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Vascular Plants. Moving to Land. Overtime, 500 millions of years ago, plants on Earth evolved from aquatic to terrestrial environments What are some problems to overcome? Material transport Structure/support Desiccation Gas exchange. Benefits to moving to land.

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Presentation Transcript
moving to land
Moving to Land
  • Overtime, 500 millions of years ago, plants on Earth evolved from aquatic to terrestrial environments
  • What are some problems to overcome?
    • Material transport
    • Structure/support
    • Desiccation
    • Gas exchange
benefits to moving to land
Benefits to moving to land
  • easier access to sunlight for photosynthesis,
  • continuous free movement of carbon dioxide and oxygen
vascular plant organs
Vascular Plant Organs

Roots, stems and leaves

vascular plant organs5
Vascular Plant Organs
  • Roots – Absorb water and dissolved nutrients from soil
  • Anchor plants – in the soil and prevent them from being knocked down by wind
  • Storage – site for food storage
vascular plant organs6
Vascular Plant Organs
  • Stems – Support - hold leaves up towards the sun for optimal exposure for photosynthesis
  • Transport – between roots and leaves (via vascular tissue, phloem and xylem
  • Storage – site for food storage
vascular plant organ
Vascular Plant Organ
  • Leaves – Photosynthesis and Cellular respiration
  • Formulas????
    • Modified to reduce transpiration
      • Cuticle and pores
vascular tissues
Vascular Tissues
  • http://www.harcourtschool.com/activity/vascular/vascular.html
vascular plant tissues
Vascular Plant Tissues
  • XYLEM– Carries water and dissolved nutrients from the soil, from the roots, into the stem and into the leaves.
  • It forms a continuous set of tubes that stretch from the roots to the leaves
vascular plant tissue
Vascular Plant Tissue
  • PHLOEM– Distributes food made in the leaves throughout the plant.
  • The glucose produced by photosynthesisin the leaves, moves down towards the roots.
questions
Questions
  • The direction of glucose transport can be reversed in situations when the glucose levels in the roots are greater than in the leaves.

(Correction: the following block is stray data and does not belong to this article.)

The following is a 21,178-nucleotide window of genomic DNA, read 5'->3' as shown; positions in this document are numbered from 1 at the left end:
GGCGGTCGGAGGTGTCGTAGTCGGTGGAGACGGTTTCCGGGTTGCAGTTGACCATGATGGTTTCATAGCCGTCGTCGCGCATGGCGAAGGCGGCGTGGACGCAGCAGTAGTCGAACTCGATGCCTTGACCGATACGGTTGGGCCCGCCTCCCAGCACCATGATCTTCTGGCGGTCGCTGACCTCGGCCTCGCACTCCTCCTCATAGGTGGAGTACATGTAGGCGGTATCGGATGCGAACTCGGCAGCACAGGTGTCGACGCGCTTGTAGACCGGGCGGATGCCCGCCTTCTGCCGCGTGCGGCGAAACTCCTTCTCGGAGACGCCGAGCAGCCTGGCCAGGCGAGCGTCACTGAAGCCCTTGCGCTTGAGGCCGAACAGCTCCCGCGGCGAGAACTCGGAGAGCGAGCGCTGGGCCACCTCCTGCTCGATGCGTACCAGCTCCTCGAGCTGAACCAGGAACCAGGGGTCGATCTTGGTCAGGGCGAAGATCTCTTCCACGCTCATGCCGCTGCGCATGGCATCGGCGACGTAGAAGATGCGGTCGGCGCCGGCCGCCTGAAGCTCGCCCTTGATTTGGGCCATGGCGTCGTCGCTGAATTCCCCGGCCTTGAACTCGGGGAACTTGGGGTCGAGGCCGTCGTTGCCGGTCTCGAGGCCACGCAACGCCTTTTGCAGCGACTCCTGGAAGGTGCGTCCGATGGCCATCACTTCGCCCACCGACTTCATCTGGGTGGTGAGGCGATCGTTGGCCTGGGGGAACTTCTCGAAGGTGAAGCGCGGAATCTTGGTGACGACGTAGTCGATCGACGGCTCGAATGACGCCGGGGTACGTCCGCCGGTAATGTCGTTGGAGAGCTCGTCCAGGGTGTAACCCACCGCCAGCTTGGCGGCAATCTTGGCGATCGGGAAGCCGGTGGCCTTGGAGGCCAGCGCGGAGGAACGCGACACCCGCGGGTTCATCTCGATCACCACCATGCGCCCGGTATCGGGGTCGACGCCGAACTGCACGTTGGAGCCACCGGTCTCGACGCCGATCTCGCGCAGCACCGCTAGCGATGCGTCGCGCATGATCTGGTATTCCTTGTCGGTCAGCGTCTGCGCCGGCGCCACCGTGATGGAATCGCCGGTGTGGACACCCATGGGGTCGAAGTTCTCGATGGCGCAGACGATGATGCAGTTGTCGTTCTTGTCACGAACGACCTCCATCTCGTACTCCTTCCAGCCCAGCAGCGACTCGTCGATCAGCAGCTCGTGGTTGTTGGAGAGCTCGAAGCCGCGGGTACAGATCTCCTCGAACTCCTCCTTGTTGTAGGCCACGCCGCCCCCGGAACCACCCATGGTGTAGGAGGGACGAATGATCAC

• In which situations might this occur?
vascular plants13
Vascular Plants
  • 10 phyla
    • Includes:1) seedless vascular plants (ie. ferns)

2) plants with unprotected seeds

(ie. Cone-bearing plants) 3) flowering plants

similarities with mosses
Similarities with mosses
  • 1) free-living gametophyte
  • 2) no seeds
  • 3) mobile sperm that require water for fertilization
differences from mosses
Differences from mosses
  • 1) a vascular system which transports water, nutrients and photosynthetic products around the plant,
  • 2) sporophytes as the dominant life stage
  • 3) stomata
slide16
Fern
  • Most diverse group of plants
  • Most abundant after flowering plants
  • Alternation of generation between gametophyte (haploid) and sporophyte (diploid)
fern life cycle
Fern Life Cycle
  • http://trc.ucdavis.edu/biosci10v/bis10v/media/ch15/fern_life_cycle_v2.html
  • Takes notes from fig 10.7
fern life cycle18
Fern Life Cycle

-gametophyte (n) makes gametes sperm (n) and egg (n)

-gametes fuse when mature, fertilization

-zygote (2n) develops attached to gametophyte (n)

-zygote becomes spore-bearing sporophytes (2n)

-spores (n) disperse and develop into gametophytes(n)

fern sporophyte
Fern Sporophyte

-large leaves are called fronds

-fronds contain spores on the underside, contained in a sac called sporangia

-sporangia cluster together to form a sori

slide21

Young sporophyte growing out of a gametophyte

Sori containing clusters of sporangia

Grape-looking structures are individual sporangium

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